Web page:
A proven coach, an American track & field leader, and a savvy administrator, Dick Hill had seen it all. Having a career that spanned nearly 50 years within the athletics community, Hill’s legacy goes beyond a single school or sport.
Hill coached a number of Olympians – many of whom became household names. As a coach, he was credited with 24 national champions and an astounding 34 world records were tied or broken by his athletes.
Hill graduated cum laude from Southern University in 1960 with a bachelor’s degree in Physical Education and became the first student from a predominately-black college to earn a NAIA Scholar-Athlete Graduate Scholarship. He came to Southern as a basketball, football, and track & field recruit, having won the New York state decathlon title while attending Charles E. Gorton High School in Yonkers.
After earning a master’s degree in education administration from the University of Buffalo, Hill turned his sights to coaching and landed his first job at Florida A&M. In 1963 and 1964, Hill guided the Rattlers to conference titles in both years at the helm and mentored sprinter and wide-receiver Bob Hayes. Soon after being drafted in the seventh round by the Dallas Cowboys, Hayes entered the 1964 Tokyo Olympics. At the games, Hayes won two golds. In the 100 meters, he was the Olympic Champion and set a new world record. He followed with gold as a member of the 4×100 relay. As a football player, Hayes would have a Hall of Fame career and was champion with the Cowboys in Super Bowl VI.
The short stent at Florida A&M proved to be a good launching point for Hill’s next stop – his alma mater, Southern.
From 1965 to 1972, Hill was the school’s head track & field and cross country coach. Southern won five-straight NAIA track and field championships and Track and Field News honored his team, naming it the program of the decade for the 1960s. In addition to being named NAIA Coach of the Year in 1965 while at Southern, he coached Olympic gold medalist hurdlers Willie Davenport and Rod Milburn along with Olympian Theron “T-Bird” Lewis, who set the 440-yard indoor world record in 1967.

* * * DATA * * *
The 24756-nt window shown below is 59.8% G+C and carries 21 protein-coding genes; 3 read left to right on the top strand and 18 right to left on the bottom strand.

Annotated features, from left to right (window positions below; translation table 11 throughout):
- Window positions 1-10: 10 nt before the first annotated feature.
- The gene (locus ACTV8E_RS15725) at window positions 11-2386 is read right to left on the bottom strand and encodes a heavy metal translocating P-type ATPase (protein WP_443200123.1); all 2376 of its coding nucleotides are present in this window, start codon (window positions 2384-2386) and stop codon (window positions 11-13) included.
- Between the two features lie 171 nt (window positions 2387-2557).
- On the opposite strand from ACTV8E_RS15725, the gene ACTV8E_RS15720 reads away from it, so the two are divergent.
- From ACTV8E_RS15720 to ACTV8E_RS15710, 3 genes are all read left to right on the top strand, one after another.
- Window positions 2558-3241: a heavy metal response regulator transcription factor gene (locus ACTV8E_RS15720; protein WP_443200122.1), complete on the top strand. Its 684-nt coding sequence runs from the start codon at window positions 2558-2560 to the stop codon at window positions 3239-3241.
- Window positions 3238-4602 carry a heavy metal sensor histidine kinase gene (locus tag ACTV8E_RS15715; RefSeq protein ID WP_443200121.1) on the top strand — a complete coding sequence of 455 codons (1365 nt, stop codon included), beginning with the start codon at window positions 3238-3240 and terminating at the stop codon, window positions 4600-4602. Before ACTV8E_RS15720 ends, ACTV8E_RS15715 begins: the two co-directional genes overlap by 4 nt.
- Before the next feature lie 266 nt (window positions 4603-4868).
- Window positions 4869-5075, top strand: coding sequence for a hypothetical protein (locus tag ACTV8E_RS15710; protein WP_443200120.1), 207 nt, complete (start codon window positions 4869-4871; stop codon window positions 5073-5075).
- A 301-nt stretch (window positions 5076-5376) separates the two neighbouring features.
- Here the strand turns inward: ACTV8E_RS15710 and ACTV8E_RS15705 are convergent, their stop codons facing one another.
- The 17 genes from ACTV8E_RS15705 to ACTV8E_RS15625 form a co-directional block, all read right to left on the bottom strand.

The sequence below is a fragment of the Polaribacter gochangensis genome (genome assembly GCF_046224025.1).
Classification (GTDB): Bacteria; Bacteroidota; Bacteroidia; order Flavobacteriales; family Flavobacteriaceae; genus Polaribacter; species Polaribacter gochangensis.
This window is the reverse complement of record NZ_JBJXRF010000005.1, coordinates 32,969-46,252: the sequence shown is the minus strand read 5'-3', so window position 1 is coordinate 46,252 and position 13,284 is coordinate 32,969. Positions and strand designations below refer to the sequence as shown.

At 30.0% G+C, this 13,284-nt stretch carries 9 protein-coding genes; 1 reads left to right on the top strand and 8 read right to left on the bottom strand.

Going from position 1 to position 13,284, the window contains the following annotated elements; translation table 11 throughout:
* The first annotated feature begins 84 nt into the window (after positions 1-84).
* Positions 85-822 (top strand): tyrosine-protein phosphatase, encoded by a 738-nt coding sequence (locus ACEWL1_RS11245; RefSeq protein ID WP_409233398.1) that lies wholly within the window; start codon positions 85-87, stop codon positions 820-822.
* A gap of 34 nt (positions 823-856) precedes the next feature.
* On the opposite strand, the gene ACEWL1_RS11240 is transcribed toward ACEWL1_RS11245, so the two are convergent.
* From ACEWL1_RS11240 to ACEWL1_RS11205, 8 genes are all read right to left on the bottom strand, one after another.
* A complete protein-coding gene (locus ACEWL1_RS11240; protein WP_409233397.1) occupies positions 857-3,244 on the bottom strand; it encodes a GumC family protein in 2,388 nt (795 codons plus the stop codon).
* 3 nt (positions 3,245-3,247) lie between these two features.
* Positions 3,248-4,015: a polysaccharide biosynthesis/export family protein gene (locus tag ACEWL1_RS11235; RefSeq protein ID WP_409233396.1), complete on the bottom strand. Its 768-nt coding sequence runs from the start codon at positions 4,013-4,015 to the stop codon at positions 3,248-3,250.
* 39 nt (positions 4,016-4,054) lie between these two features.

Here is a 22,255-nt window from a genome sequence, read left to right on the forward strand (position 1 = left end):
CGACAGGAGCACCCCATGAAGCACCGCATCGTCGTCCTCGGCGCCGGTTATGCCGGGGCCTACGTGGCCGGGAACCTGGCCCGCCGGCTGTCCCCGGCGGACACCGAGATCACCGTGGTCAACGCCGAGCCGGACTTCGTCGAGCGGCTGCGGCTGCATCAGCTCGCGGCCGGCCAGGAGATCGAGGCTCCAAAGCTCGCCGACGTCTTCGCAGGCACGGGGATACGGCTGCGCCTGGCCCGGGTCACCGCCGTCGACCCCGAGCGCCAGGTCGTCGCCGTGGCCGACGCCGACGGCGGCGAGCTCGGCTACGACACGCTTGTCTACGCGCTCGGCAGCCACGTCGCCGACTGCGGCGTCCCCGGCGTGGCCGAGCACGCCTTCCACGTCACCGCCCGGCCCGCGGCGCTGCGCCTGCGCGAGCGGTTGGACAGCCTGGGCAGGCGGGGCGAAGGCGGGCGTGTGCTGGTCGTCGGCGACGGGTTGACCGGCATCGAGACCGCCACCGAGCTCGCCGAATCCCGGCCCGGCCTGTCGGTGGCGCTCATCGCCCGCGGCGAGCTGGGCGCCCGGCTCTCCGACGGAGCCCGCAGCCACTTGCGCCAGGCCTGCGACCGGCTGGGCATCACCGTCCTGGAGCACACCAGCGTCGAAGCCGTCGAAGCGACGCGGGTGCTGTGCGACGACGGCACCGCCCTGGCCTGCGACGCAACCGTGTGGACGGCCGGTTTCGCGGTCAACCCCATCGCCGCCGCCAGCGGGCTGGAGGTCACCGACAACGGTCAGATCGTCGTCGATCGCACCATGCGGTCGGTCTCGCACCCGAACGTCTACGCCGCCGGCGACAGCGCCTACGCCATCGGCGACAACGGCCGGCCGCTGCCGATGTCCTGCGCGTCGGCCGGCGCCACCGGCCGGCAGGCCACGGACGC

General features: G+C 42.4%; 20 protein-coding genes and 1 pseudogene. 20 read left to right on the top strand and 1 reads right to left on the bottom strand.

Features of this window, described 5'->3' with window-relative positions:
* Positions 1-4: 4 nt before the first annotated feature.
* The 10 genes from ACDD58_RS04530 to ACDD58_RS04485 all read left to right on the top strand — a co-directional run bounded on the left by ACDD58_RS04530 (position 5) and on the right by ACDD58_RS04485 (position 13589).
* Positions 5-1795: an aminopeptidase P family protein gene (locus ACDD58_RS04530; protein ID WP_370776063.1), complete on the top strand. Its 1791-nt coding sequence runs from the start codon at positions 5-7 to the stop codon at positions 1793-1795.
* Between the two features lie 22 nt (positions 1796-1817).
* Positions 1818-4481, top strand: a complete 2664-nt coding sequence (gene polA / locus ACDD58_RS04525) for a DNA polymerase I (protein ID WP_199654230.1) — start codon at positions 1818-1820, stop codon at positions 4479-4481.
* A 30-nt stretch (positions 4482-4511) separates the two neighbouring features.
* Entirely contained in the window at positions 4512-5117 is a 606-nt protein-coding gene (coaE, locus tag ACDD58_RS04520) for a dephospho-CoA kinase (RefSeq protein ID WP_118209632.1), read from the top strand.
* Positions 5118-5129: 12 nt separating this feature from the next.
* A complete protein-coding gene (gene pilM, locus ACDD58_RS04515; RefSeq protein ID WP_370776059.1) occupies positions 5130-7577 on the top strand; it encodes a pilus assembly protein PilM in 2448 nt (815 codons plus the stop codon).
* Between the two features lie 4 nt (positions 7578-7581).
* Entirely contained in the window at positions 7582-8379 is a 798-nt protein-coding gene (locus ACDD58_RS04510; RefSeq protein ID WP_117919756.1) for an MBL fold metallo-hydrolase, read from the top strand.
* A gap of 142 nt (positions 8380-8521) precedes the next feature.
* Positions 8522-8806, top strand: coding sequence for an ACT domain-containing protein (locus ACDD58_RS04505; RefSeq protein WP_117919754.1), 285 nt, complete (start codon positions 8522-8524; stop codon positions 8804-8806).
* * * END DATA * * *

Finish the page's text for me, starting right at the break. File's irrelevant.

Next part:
Hill went on a year’s sabbatical during his days at Southern to work on his doctorate in education, which he received from Buffalo State in 1970.
After Southern, Hill moved on to San Diego State where he would stay for nine years. In 1980, the Aztecs won the WAC title and, in the year prior, SDSU went 12-0 in duals.
Hill, in the late 1970s and 1980s, coached two-time Olympic decathlon gold medalist Daley Thompson, two-time Olympic gold medalist in the 400 meter hurdles Edwin Moses, and Olympic gold medalist and long jump world-record holder Bob Beamon – among others.
Hill was named as assistant coach to Team USA that was the first national team to compete against China in their country. He was also an assistant for national teams that included the 1981 U.S. World Cup team and 1983 Pan-America Games team.
For the 1992 Olympic Trials, Hill was a member of the TAC Executive Oversight Committee.
In the final 20 years of his career, Hill made his mark as an administrator.
From 1981 to 1986, Hill was the Athletics Director at Southern. Along with initiating a new cable and radio sports network for the department, he led SU to three-straight SWAC All-Sports Trophy victories.
He moved on to Louisville from 1986 to 1992 where he was Senior Associate Athletic Director before turning to MIT where he spent 1992 to 2000 as the Director of Athletics and intramurals.
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